Leopard expert, Vidya Athreya responds to alarming report on leopard mortality, says finger-pointing must end
A leopard in the Jhalana Reserve Forest near Jaipur Credit: Flickr
India’s leading voice on leopards, Vidya Athreya has reacted to a recent report by a non-profit that reported an alarming number of deaths recently and said the country had to change its attitude towards the big cat.
“I have seen the report. A similar report by Traffic International in 2012 too reported that a lot of leopards in India had died, mostly due to illegal trade in their body parts. This report is ambiguous about the causes of death and lists them in most cases as “unknown”,” Mumbai-based Athreya, who is affiliated with the non-profit, Wildlife Conservation Society, told Down To Earth.
“There are three takeaways from this report. One, the government of India has to accept that poaching of leopards is happening. Instead of pointing fingers, the onus is on forest officials to figure out how these incidents take place and figure out a way to stop them. Second, human-leopard conflict, a reality of our times, is brushed under the carpet. This attitude needs to change since this conflict causes a lot of deaths in the first place. Third, we need more veterinarians who are trained in wildlife cases. If a vet sees a leopard with its stomach empty, s/he is likely to say that the animal died of starvation, whereas this may not be the case,” she says.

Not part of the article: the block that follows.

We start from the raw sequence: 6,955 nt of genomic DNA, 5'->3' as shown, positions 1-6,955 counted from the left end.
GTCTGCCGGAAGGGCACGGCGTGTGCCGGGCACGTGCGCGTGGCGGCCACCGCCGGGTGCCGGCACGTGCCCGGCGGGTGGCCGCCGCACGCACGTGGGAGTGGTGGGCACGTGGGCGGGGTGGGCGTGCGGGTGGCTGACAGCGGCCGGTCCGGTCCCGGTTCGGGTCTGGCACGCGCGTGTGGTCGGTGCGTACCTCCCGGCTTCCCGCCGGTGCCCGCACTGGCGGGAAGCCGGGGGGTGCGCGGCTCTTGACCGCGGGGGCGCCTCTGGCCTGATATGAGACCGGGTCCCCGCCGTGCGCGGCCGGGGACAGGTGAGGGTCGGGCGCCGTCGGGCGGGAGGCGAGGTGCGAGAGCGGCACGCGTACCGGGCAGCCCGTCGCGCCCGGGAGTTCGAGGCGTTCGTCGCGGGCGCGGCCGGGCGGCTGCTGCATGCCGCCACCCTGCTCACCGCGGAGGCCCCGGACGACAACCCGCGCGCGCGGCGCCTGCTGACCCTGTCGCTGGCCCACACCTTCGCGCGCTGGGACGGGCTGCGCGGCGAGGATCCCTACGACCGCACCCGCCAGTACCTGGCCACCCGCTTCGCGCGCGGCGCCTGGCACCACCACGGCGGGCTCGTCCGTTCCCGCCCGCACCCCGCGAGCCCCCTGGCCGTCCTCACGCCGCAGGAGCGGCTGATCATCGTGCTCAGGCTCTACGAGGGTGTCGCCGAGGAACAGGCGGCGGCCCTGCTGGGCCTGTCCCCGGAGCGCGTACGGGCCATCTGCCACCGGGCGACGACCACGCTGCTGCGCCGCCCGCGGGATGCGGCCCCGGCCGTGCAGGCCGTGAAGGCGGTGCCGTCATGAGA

The report in question, brought out by non-profit, Wildlife Protection Society of India (WPSI) has revealed that 106 leopards died in the first two months of this year in forest areas across the country. Most of the deaths occurred due to poaching, while only 12 leopards were found to have died of natural causes (see ‘Cornered Cat’).
The Indian Leopard is listed as “Vulnerable” as per the IUCN Red List. Most individuals face the threat of poaching for their skins as well as use of their body parts as substitutes for tigers in Far Eastern medicine.
According to Dehradun-based Wildlife Institute of India (WII) scientist, Y V Jhala, there are roughly 9,000 leopards in India. However, the exact number is unknown. “It would be very difficult to carry out a leopard census in India due to the terrain where DNA methods as well as camera traps would be impossible to use. Having said that, why do you want to know the exact number of leopards in India? Is it not more important to address issues concerning their survival?” asks Athreya.
When asked whether the species needs a Project Leopard on the lines of a Project Tiger or Project Snow Leopard, Athreya flatly disagrees. “This animal (the leopard) is very different from the tiger or snow leopard. It is the most adaptable of the big cats. It can adjust to human-dominated environments very quickly. And people tolerate them. By dedicating a special project to them, the government stands to alienate the people among whom they live, who are stakeholders in their conservation,” she reasons.
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